The 2012 decision

If you’ve been reading monoblogue a long time – I know a lot of you haven’t, although a surprising number are longtime fans – you may recall that I determined who I’d support as my 2008 nominee in the summer of 2007 after a series of posts which covered candidate positions issue-by-issue on items important to me. They, in turn, were one extension of an early project of monoblogue called the 50 year plan. There I discussed my ideas on a whole range of issues which face our nation, and a second extension of these has been a book project I’ve worked with off and on over the last three years. (So maybe now I should call it a 47 year plan.)

Anyway, having been again exhorted to figure out which candidate I would like to see secure our Presidential bid, this post will serve as the announcement that the process will begin again later this summer. While I put my sidebar on the candidates up yesterday, I’m going to wait for a month or two to start the scoring process again in order to devote enough time to research positions and determine how I’ll grade each candidate. (And this includes Democrats, too – I can’t vote for them but I can compare their stances for my TEA Party friends who haven’t abandoned the Democratic Party yet.)

To give you an idea how the point system worked, these were the criteria I used in 2008:

  • Property rights (5 points)
  • Second Amendment (7 points)
  • Election/Campaign Finance Reform (9 points)
  • Trade/job creation (11 points)
  • Education (13 points)
  • Veterans affairs (15 points)
  • Energy independence (17 points)
  • Health care/Social Security (19 points)
  • Taxation (21 points)
  • Fiscal conservatism (23 points)
  • Immigration (25 points)
  • The Long War (27 points)

The total also included single-point intangibles on various issues, with my 2008 winner being former Rep. Duncan Hunter and his 82 points. By comparison, eventual nominee John McCain was last among Republicans with 18 points.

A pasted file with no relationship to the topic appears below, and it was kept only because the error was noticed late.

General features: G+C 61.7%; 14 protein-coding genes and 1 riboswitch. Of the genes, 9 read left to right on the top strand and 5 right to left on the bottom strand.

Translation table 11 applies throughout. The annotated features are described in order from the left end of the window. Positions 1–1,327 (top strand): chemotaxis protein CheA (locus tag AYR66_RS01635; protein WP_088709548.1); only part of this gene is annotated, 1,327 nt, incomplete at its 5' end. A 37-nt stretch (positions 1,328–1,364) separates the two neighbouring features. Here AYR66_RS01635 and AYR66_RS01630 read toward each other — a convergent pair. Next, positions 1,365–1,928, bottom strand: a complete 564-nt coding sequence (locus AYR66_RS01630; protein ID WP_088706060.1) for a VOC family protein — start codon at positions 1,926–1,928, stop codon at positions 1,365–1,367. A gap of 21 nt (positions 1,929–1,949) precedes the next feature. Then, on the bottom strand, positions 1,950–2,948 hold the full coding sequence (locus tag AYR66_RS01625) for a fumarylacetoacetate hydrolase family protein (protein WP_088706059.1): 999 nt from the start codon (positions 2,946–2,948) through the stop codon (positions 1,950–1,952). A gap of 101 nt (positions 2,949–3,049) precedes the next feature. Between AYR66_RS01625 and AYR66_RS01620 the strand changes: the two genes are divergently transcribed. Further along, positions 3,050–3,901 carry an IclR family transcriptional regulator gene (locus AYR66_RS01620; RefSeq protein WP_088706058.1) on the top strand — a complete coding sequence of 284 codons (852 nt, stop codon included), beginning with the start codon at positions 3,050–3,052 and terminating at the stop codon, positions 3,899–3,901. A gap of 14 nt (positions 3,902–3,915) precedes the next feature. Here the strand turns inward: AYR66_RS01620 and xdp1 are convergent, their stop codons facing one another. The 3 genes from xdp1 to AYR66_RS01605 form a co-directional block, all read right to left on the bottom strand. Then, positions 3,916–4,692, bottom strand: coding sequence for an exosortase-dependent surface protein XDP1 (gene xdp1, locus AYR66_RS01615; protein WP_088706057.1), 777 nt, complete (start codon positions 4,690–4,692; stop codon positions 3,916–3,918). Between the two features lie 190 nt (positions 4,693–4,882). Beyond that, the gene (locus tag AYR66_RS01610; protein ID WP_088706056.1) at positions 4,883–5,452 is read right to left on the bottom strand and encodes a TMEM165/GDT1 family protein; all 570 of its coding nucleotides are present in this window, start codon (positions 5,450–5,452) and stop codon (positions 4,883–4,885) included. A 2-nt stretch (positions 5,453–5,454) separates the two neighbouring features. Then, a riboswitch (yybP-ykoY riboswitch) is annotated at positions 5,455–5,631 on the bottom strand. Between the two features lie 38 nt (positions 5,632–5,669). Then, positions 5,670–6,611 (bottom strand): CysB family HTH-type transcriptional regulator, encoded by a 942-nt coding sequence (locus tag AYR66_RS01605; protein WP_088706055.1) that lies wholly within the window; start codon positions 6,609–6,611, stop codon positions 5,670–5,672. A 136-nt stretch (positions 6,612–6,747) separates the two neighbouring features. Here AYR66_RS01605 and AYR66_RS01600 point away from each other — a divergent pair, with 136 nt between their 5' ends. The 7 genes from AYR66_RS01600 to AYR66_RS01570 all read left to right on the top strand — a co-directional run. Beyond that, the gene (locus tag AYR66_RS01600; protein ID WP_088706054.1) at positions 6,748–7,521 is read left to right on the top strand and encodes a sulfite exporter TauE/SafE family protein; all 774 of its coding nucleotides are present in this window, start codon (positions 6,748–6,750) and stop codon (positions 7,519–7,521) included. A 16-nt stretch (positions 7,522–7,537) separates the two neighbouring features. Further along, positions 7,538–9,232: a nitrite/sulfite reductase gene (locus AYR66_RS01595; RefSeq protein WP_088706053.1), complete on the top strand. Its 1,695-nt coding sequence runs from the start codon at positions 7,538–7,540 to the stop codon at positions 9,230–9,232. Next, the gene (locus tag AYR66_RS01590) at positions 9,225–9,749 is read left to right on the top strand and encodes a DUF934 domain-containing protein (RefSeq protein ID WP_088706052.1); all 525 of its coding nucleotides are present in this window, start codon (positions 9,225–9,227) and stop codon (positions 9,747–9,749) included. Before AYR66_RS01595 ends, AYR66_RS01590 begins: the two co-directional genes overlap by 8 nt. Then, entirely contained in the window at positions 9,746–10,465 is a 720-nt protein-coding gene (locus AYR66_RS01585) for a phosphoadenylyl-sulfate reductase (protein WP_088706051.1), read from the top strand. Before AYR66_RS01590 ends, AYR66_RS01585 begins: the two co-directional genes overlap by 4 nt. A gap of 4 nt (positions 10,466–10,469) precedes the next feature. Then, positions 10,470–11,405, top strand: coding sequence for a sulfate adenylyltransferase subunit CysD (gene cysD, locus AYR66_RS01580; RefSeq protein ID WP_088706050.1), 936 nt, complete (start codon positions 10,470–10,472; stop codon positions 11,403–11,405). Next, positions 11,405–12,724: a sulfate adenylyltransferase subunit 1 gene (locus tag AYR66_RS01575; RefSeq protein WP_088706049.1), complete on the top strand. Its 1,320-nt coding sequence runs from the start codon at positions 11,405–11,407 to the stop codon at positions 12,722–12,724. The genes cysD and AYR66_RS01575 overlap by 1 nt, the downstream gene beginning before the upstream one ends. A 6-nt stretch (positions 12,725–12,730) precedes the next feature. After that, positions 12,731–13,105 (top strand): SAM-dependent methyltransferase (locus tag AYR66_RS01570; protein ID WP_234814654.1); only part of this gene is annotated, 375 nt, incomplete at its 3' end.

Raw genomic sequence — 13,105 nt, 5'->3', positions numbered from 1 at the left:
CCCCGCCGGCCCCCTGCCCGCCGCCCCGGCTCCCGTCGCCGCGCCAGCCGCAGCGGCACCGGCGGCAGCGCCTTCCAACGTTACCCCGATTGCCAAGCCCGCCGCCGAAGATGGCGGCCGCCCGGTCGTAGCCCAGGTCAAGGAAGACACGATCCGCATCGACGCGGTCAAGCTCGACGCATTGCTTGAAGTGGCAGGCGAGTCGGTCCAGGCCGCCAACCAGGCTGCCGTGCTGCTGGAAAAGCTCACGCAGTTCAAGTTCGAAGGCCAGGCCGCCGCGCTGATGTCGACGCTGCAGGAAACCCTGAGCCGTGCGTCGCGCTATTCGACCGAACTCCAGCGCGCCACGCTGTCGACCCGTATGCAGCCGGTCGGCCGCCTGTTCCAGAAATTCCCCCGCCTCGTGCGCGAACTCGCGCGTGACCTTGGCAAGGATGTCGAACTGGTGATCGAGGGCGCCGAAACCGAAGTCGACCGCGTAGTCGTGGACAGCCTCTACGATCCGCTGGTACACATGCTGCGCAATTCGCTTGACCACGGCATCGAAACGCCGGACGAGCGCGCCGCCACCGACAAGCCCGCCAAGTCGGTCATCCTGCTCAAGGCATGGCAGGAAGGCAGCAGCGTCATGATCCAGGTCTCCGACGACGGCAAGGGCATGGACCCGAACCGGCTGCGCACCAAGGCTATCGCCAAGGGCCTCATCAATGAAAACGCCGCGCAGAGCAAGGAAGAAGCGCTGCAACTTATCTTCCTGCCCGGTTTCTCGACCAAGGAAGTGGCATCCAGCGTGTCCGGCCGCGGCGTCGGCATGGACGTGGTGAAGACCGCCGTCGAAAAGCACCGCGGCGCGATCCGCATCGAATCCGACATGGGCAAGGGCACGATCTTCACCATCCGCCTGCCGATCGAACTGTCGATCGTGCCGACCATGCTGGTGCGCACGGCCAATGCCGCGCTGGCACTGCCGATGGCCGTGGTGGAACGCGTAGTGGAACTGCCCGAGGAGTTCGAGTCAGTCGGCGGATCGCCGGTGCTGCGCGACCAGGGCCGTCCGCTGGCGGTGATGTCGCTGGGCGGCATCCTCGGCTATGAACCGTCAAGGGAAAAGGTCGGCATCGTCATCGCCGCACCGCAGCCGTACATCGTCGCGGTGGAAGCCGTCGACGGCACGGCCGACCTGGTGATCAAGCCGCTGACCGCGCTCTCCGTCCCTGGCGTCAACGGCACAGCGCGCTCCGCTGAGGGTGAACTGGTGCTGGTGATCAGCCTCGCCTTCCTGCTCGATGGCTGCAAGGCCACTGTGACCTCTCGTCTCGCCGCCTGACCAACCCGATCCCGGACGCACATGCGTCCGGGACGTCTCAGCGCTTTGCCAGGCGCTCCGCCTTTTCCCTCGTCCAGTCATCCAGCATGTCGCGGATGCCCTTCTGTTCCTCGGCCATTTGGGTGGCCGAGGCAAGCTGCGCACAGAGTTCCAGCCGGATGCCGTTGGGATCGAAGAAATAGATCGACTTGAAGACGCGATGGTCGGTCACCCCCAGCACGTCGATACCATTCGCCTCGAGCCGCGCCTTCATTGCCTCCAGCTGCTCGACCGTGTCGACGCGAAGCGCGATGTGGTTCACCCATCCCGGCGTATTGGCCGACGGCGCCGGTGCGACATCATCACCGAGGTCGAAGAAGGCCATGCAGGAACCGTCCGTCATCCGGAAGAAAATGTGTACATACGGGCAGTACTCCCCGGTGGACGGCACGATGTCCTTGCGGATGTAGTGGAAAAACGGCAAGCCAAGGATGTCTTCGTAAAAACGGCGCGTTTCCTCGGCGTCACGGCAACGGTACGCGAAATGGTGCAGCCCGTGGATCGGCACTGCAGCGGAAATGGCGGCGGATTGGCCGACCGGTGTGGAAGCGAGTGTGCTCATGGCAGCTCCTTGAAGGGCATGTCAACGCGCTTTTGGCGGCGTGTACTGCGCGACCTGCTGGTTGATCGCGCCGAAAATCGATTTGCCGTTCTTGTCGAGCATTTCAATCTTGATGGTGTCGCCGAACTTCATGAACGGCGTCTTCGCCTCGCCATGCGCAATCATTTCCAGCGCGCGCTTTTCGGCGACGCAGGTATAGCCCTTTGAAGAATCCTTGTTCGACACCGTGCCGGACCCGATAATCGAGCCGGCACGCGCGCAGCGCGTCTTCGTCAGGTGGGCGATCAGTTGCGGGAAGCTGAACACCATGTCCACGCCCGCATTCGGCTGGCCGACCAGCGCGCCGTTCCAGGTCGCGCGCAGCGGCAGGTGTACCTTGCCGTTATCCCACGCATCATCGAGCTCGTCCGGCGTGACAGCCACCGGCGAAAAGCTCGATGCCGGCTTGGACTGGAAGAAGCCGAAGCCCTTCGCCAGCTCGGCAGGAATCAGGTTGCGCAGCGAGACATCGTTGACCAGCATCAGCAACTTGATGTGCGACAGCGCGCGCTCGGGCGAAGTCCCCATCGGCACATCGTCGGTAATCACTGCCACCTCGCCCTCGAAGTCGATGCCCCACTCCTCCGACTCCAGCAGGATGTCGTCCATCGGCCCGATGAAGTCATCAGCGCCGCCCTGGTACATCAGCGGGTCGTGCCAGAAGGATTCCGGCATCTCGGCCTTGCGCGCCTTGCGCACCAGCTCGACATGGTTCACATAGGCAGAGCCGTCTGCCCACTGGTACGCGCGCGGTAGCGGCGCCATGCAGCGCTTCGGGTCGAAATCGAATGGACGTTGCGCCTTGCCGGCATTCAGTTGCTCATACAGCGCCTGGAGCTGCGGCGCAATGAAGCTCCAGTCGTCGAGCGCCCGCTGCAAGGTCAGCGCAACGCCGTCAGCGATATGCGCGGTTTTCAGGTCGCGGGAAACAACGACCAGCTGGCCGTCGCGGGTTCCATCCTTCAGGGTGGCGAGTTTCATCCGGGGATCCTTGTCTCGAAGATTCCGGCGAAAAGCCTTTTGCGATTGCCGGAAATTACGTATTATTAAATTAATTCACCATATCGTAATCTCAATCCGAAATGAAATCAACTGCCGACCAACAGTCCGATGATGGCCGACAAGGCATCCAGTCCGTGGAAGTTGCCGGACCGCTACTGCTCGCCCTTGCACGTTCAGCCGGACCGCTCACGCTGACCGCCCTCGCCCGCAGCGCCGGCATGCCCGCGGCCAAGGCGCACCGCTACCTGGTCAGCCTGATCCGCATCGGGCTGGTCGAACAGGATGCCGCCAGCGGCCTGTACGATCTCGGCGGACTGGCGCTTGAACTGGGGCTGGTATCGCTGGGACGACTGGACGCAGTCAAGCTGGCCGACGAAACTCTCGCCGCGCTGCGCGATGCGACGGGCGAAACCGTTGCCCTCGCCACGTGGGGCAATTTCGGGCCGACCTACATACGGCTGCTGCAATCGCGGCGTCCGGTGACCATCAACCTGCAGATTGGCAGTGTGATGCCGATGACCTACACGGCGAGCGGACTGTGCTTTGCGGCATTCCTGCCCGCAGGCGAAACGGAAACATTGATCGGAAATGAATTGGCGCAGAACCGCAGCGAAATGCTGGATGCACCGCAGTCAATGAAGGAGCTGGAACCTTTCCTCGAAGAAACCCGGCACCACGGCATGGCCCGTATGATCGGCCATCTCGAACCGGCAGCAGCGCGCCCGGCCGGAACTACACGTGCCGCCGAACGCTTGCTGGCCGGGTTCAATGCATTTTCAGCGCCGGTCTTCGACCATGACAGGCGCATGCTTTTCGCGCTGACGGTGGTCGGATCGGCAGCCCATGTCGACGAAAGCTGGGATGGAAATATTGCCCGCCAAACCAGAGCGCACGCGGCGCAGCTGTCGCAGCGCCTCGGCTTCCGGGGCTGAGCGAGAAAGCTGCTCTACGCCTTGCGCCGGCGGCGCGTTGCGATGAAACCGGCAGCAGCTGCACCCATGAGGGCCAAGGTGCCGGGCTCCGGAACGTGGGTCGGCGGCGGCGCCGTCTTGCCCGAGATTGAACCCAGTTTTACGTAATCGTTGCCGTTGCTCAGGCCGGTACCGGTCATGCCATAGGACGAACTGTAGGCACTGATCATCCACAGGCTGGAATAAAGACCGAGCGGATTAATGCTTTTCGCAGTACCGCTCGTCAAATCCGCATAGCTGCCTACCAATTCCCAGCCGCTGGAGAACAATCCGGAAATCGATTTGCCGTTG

Undoubtedly, as a nation, our priorities have changed – and so will my list. I’m going to combine a couple areas and streamline this process to 10 different subjects. Also, the point totals will change so that the perfect candidate will have 100 points, with a maximum of three given for intangibles.

So the 2012 monoblogue endorsement will be based on the following formula:

  • Election/campaign finance reform (3 points)
  • Property Rights (5 points)
  • Second Amendment (7 points)
  • Education (8 points)
  • Long War/veterans affairs (9 points)
  • Immigration (11 points)
  • Energy independence (12 points)
  • Entitlements (13 points)
  • Trade/job creation (14 points)
  • Fiscal conservatism/taxation (15 points)

Add in the possible three points for intangibles, and a ‘perfect’ score is 100. On the other hand, deducting points is also possible so the ultimate in bad candidates would rank at minus-100.

Since I already have a project to do over the next few weeks (the monoblogue Accountability Project) I’ll likely get started on this after Memorial Day – this will also give the campaigns some chance to put out their issue positions. (Thus far, Herman Cain and Gary Johnson seem to have the most comprehensive positions listed on their respective sites.) But today serves as a good heads-up for summer reading.

And, by the way, I’m going to make a little time over the summer for updating my maunuscript too. Anyone know a good publisher out there looking for a surefire best seller? Okay, how about a tome from a first-time author?

Maybe someday you’ll see it on or at your local bookstore, but in the meantime it’s a diamond in the rough which needs polishing. That’s what I’ll devote some time to doing.

Author: Michael

It's me from my laptop computer.

4 thoughts on “The 2012 decision”

  1. I’ve been reading for a while– long enough to remember that Duncan Hunter was your first choice, and my candidate, um, wasn’t, but apparently not long enough to remember how you got there. It’s an interesting approach. Let me start by asking the obvious question– how did you arrive at the original breakdown in terms of the relative weight to give to the various issues in 2008, and why the various shifts in priority now?

  2. It’s like any set of political issues – what may be important in one cycle isn’t so much the next time.

    If you remember 2008, the conventional wisdom is that the key issue would be Iraq. But then the surge brought about its desired results so that faded from prominence, only to be replaced by high oil prices and the ‘drill, baby, drill’ question. However, once summer rolled around and prices retreated the public’s concern shifted to the economy at large – remember McCain suspending his campaign?

    This time I think particular issues could be consolidated and others diminished in importance to me. Our economy and government spending and philosophy need to be key issues while foreign affairs may be taking a back seat. I know Heather Olsen would have a different order than I would, so you can create your own point system based on those items you hold dear.

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